This view of the Lye Centre ‘colonising’ the Govett-Brewster is aided by the fact that both Paul Brobbel and Simon Rees - the curators of the centrally positioned shows, Len Lye’s Jam Session, and Our Hearts of Darkness - have used large matte black walls on which to hang two dimensional works or project film. Without vibrant applied colour on the walls of one or other institution, the two shows optically merge, and most visitors would have encountered the Lye projects first. A more chromatically contrasting, ‘parallel’ and balanced presentation of both venues would have been better, so that on a visual level the spatial layout, floor plan, and wall elevation of both institutions could be celebrated, their different ambiences and emphases more appreciated.
Thinking about the intricate Terry Boon designed additions (1997) that were destroyed to construct this much bigger venue, it is tragic that the various exhibit-friendly nooks and crannies (like the layered mezzanine catwalks) for exploring visitors to discover have been lost, for despite its exhilarating exterior and high ceiling, Patterson’s mirrored building is ‘meat and potatoes’ internally, being comparatively uncomplicated. Yet in fairness it is difficult to assess the new venue only from its first presentation. It will take a couple of years for Rees and Brobbel to carefully explore the new complex’s flexibility and ability to spatially surprise the regular punters. To see if visitors can be kept guessing with changing wall positions, panel colours, innovative layouts etc.
Looking at the two collection exhibitions on display, it is a shame a spectacular overseas show wasn’t organised to pump up the changed building even further. However Paul Brobbel’s two Lye presentations work well: Four Fountains makes nifty use of projected light on four rotating (a stop/start, shunting staggering cycle) sculptures that with their stems of bending rods and sizes that vary from intimate and table-sized to massive and seemingly tubular; Jam Session, in Gallery Three, a space apparently shared by both institutions, presents a wide selection of Lye’s ‘greatest hits’ - samples of direct films, kinetic sculptures, photograms, soundtracks, drawings, paintings, and notations for kinetic sequences.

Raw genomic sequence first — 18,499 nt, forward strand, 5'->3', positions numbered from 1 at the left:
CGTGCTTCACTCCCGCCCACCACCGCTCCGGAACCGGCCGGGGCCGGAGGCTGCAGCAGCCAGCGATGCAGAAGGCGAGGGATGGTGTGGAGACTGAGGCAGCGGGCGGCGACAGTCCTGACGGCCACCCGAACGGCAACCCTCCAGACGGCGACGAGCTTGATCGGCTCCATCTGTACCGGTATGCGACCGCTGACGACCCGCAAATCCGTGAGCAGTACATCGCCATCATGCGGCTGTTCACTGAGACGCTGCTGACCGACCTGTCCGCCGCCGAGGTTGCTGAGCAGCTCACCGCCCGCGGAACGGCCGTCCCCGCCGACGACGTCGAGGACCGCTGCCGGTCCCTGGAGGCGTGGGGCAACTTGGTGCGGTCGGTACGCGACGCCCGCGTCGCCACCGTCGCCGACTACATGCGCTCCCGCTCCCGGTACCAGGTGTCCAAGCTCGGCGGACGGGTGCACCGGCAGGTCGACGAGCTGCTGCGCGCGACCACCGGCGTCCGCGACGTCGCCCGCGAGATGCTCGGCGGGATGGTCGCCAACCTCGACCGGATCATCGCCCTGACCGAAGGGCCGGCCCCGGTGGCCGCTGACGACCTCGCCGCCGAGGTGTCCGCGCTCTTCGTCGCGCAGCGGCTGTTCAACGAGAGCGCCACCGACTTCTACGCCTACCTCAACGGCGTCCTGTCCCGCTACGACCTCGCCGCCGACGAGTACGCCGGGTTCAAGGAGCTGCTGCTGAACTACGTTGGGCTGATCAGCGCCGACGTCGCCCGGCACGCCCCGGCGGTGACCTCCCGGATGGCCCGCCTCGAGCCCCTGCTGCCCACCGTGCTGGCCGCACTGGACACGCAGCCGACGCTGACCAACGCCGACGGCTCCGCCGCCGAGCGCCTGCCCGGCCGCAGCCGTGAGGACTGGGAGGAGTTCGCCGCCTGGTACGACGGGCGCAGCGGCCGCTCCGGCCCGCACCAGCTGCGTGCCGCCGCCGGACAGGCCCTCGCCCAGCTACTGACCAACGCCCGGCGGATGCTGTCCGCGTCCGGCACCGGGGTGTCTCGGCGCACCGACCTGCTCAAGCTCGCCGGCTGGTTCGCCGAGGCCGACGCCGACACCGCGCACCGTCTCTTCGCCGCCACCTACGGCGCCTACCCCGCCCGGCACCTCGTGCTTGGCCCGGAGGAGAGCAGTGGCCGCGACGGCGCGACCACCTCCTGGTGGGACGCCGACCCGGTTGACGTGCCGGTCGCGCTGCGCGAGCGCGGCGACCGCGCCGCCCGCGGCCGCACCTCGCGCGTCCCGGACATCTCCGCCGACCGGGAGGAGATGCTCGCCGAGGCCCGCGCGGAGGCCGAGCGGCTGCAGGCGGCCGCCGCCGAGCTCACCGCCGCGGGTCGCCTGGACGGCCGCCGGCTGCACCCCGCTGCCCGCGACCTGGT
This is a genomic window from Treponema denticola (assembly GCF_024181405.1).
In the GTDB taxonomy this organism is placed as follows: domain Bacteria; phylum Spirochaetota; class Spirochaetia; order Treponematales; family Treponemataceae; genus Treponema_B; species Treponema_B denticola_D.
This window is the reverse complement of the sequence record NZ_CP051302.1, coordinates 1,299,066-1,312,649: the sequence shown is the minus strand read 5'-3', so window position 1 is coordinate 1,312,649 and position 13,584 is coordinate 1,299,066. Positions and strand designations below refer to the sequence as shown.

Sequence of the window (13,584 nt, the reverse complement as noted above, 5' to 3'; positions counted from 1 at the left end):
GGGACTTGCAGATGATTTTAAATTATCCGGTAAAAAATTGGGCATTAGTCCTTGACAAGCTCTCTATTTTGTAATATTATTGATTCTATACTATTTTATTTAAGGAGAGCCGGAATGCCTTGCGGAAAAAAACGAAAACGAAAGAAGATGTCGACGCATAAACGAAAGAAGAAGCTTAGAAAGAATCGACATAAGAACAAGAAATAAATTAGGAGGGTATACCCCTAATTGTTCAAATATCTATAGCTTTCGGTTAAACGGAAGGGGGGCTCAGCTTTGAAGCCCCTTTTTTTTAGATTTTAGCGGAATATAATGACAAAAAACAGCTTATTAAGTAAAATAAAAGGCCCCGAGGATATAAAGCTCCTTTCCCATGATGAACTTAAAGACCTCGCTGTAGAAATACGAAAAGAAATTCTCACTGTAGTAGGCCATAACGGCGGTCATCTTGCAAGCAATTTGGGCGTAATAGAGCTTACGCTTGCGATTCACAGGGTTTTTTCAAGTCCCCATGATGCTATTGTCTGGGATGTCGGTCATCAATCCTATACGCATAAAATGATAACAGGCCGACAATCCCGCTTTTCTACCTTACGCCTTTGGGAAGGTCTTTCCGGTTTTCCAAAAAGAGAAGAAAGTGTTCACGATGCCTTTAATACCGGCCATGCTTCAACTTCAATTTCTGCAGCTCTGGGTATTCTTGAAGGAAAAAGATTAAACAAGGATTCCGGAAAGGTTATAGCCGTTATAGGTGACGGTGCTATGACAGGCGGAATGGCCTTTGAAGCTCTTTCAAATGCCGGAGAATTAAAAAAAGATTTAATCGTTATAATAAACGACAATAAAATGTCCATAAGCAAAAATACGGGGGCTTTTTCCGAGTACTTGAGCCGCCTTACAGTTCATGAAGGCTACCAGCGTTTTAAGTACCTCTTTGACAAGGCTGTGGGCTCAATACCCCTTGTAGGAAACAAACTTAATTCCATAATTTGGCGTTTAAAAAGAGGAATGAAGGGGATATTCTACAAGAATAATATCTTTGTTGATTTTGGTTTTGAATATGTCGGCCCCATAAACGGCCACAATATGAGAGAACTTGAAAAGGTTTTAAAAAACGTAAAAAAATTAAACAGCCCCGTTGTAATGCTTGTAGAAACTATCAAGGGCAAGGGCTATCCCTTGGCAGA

Simon Rees’ curatorial project has a clever title, Our Hearts of Darkness, deftly modifying Conrad’s novel’s title for community relevance, but the choice of works, exemplifying resistance to mono-cultural conformity, and advocacy of difference, is over ambitious in its reach - and too sweeping. Some artists like McCahon, Hotere, Clark, Shelton, Fomison and Hohaia fit in well thematically with their hard-hitting, pointed statements, while others like et al, Smither, Intra and Fraser appear strained in their rhetoric and limited conceptual efficacy, seeming shallow, mischievous and wilfully oblique in such an earnest context. Some of the latter were included at the last minute because there were technical problems with Lye’s Trilogy, yet that work (while Rees was organising his own show) should not have been included in the Govett-Brewster space in the first place.
Still, one mustn’t forget the role of NPDC, a significant partner in all of this, for a general truism would be that the local district council is far more likely to endorse the marketing of a single artist with a distinctive ‘brandable’ persona than the vagaries and abstrusities of contemporary art, even if the latter has a sizable following. Because Lye was particularly interested in his work having an emotional impact on the visitor’s body through the manipulation of their senses, a big chunk of the wider national and international art community will be attracted to his endeavours - and perhaps not those (for example) more rarefied, process driven, or ‘dematerialised’ information-based projects found in cutting-edge institutions (ostensibly) like the Govett-Brewster. If this opening show is an accurate indication of things to come, then perhaps that is a good thing, and realistic economically.
Two Rooms presents a program of residencies and projects
by leading international and New Zealand contemporary artists.